With its top two quarterbacks out with injuries, Florida could only hope that Jacoby Brissett would turn into a latter day Kerwin Bell, circa 1984.
They might have even settled for something closer to Jarrett Lee, circa 2008.
Instead, the Gators got what might be expected from a true freshman who’d never taken a collegiate snap facing one of the college football’s most talented defenses.
Brissett completed 8 of 14 passes for 94 yards, a touchdown and two interceptions in LSU’s 41-11 win Saturday afternoon in Tiger Stadium. Sixty-five of those yards came on a third-quarter TD pass to Andre Dubose.
“I thought he was solid … under the circumstances against a good football team defensively,” said Florida coach Will Muschamp, who had to revamp his offensive strategy after losing senior starter John Brantley and freshman backup Jeff Driskel to leg injuries in last week’s 38-10 loss to Alabama.
“He’s going to be a really good football player for us. I think we’ve got to play better around him in spots and create more situations in the run game.”
Early in the contest, Brissett’s inexperience conspired with field position to put him on an extremely short leash. Florida (4-2 overall, 2-2 in the SEC) started only one of its six first-half drives past its 25-yard line, so Brissett’s throws were extremely short. His first five passes totaled just 5 yards.
Instead, a lot of snaps went to backs Trey Burton (1 of 2, 6 yards; 5 carries, 9 yards) or Chris Rainey (13 carries, 52 yards) in what amounted to a Wildcat formation. Still, Muschamp and players said they liked what they saw from Brissett. He took roughly half the snaps, and almost all that involved obvious passing situations.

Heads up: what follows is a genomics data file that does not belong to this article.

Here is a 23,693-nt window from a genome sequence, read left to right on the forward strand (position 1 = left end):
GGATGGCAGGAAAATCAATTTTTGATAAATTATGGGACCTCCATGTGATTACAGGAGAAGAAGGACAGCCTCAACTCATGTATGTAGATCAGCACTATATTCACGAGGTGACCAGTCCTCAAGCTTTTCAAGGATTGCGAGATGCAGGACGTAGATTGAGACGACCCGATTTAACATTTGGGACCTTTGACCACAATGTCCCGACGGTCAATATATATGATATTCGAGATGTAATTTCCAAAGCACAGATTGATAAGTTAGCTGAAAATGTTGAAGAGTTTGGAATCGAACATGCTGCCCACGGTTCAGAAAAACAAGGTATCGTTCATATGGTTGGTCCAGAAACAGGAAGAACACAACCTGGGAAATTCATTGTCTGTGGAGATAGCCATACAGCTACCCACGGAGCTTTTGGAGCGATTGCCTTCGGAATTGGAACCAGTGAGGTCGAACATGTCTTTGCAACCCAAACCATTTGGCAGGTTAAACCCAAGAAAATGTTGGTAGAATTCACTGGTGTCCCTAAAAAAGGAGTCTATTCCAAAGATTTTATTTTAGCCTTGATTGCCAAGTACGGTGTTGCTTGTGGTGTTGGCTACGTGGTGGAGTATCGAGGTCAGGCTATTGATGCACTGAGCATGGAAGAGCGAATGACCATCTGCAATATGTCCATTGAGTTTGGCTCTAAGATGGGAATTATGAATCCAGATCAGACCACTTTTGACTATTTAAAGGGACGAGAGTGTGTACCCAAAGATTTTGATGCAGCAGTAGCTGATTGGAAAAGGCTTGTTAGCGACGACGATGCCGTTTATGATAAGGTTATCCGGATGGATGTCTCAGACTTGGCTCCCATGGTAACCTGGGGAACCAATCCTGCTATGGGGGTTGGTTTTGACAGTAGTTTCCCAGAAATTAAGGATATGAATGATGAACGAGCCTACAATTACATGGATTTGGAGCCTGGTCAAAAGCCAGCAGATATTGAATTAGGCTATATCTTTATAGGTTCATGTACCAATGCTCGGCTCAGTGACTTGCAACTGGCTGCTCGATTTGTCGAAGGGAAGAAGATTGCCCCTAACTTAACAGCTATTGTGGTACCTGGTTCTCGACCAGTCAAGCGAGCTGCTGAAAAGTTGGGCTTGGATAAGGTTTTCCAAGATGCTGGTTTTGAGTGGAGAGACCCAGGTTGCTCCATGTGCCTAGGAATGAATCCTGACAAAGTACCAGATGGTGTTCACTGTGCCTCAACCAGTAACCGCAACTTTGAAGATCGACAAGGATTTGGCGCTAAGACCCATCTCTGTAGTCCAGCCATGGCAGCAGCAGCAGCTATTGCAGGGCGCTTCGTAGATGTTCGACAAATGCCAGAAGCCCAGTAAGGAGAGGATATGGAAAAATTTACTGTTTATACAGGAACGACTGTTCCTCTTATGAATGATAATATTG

Brissett was not made available for postgame interviews.
“He looked good out there,” Rainey said. “All I (saw) out there were just penalties killing us.”
Quarterbacks pressed into service under desperate circumstances have sometimes been pleasant surprises, as was Bell, a walk-on who emerged as the Gators’ starter because of a rash of injuries 27 seasons ago and led Florida to the SEC’s best record — 9-1-1 overall, 5-0-1 on conference play. (The Gators had their SEC title vacated because of NCAA rules infractions.)
But Bell — and, for that matter, Lee in his tumultuous redshirt freshman season at LSU — had spring practice and preseason camp to get ready. Brissett had four practices. He is the first Florida freshman quarterback in history to take his first snap as a starter, and only the fifth Gators freshman ever to start in his first year.
It made, to say the least, a big difference. Florida’s playbook was reduced to a play pamphlet, if not a 3-by-5 card.
“I wouldn’t know the percentage, but obviously it was a much reduced package in what we were trying to do,” Muschamp said.
Despite their struggles, the Gators, who had just 120 first-half yards, had a significant time of possession advantage at halftime (18:21 to 11:39), when LSU led 24-3. But LSU dominated the second-half clock, keeping the ball for 24:01 in the third and fourth quarters.
Florida committed 12 penalties for 90 yards.
“Defensively, too many big plays,” Muschamp said. “Penalties killed us in the game. We’ve got to get better on the line of scrimmage. We wore out as the game wore on. No forced turnovers for us. They got two.”
“Our defense, if we get three and out, we get off the field and give the offense a chance to score,” said linebacker Lerentee McCray. “We didn’t do that. We stayed on the field too long.”
A particularly galling mistake came late in the first quarter when the right side of Florida’s punt-return team turned its back on LSU punter Brad Wing and ran downfield to block. Wing ran down the sideline 52 yards to the end zone, but was flagged for taunting the Gators at the 8-yard line, nullifying the touchdown. LSU settled for a 35-yard Drew Alleman field goal.
“We had two guys assigned to the punter who didn’t do their jobs,” Muschamp said. We’ll move on from that. That’s coaching. We had two guys who were assigned to do their job who didn’t do it. They did what they wanted to do, and those guys aren’t going to play in our program any more.”
The fact that Florida’s two-game losing streak came at the hands of the nation’s top two ranked teams was no consolation for Muschamp.
“We’re at Florida,” he said. “We expect to be able to go into these games and play well.”